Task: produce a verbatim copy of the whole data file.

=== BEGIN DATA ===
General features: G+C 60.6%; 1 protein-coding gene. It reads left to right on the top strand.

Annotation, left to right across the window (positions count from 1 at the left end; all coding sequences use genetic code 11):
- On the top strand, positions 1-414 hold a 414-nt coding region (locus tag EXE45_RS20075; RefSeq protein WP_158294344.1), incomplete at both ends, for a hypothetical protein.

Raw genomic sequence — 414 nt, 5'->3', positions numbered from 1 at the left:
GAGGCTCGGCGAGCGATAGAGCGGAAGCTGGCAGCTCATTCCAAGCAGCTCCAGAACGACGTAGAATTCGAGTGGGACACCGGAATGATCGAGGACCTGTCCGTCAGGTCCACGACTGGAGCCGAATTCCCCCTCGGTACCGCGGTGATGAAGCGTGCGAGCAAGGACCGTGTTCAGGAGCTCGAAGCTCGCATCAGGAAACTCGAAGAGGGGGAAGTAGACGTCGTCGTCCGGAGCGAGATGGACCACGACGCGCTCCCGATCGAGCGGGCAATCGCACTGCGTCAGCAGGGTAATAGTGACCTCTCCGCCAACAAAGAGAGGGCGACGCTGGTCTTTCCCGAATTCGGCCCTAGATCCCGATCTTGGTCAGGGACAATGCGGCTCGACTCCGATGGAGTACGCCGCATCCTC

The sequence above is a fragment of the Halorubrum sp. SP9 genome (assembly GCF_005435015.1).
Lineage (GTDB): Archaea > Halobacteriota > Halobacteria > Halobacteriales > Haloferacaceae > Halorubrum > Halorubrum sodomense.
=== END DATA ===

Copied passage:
General features: G+C 60.6%; 1 protein-coding gene. It reads left to right on the top strand.

Annotation, left to right across the window (positions count from 1 at the left end; all coding sequences use genetic code 11):
- On the top strand, positions 1-414 hold a 414-nt coding region (locus tag EXE45_RS20075; RefSeq protein WP_158294344.1), incomplete at both ends, for a hypothetical protein.

Raw genomic sequence — 414 nt, 5'->3', positions numbered from 1 at the left:
GAGGCTCGGCGAGCGATAGAGCGGAAGCTGGCAGCTCATTCCAAGCAGCTCCAGAACGACGTAGAATTCGAGTGGGACACCGGAATGATCGAGGACCTGTCCGTCAGGTCCACGACTGGAGCCGAATTCCCCCTCGGTACCGCGGTGATGAAGCGTGCGAGCAAGGACCGTGTTCAGGAGCTCGAAGCTCGCATCAGGAAACTCGAAGAGGGGGAAGTAGACGTCGTCGTCCGGAGCGAGATGGACCACGACGCGCTCCCGATCGAGCGGGCAATCGCACTGCGTCAGCAGGGTAATAGTGACCTCTCCGCCAACAAAGAGAGGGCGACGCTGGTCTTTCCCGAATTCGGCCCTAGATCCCGATCTTGGTCAGGGACAATGCGGCTCGACTCCGATGGAGTACGCCGCATCCTC

The sequence above is a fragment of the Halorubrum sp. SP9 genome (assembly GCF_005435015.1).
Lineage (GTDB): Archaea > Halobacteriota > Halobacteria > Halobacteriales > Haloferacaceae > Halorubrum > Halorubrum sodomense.